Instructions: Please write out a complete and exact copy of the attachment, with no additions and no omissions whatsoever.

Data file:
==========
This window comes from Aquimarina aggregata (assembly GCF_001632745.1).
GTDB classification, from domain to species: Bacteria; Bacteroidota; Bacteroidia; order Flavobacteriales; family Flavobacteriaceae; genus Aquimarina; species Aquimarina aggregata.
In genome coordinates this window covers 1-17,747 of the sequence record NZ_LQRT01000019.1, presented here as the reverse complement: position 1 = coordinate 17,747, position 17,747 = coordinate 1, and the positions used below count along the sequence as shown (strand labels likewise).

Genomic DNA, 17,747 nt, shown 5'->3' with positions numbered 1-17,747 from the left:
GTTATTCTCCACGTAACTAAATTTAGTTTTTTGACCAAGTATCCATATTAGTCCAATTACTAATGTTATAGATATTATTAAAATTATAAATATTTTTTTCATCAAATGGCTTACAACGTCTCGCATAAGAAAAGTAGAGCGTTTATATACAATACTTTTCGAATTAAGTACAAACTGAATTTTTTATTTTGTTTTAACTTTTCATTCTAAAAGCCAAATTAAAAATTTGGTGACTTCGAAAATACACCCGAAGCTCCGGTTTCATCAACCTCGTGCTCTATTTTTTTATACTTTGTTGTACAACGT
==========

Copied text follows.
This window comes from Aquimarina aggregata (assembly GCF_001632745.1).
GTDB classification, from domain to species: Bacteria; Bacteroidota; Bacteroidia; order Flavobacteriales; family Flavobacteriaceae; genus Aquimarina; species Aquimarina aggregata.
In genome coordinates this window covers 1-17,747 of the sequence record NZ_LQRT01000019.1, presented here as the reverse complement: position 1 = coordinate 17,747, position 17,747 = coordinate 1, and the positions used below count along the sequence as shown (strand labels likewise).

Genomic DNA, 17,747 nt, shown 5'->3' with positions numbered 1-17,747 from the left:
GTTATTCTCCACGTAACTAAATTTAGTTTTTTGACCAAGTATCCATATTAGTCCAATTACTAATGTTATAGATATTATTAAAATTATAAATATTTTTTTCATCAAATGGCTTACAACGTCTCGCATAAGAAAAGTAGAGCGTTTATATACAATACTTTTCGAATTAAGTACAAACTGAATTTTTTATTTTGTTTTAACTTTTCATTCTAAAAGCCAAATTAAAAATTTGGTGACTTCGAAAATACACCCGAAGCTCCGGTTTCATCAACCTCGTGCTCTATTTTTTTATACTTTGTTGTACAACGT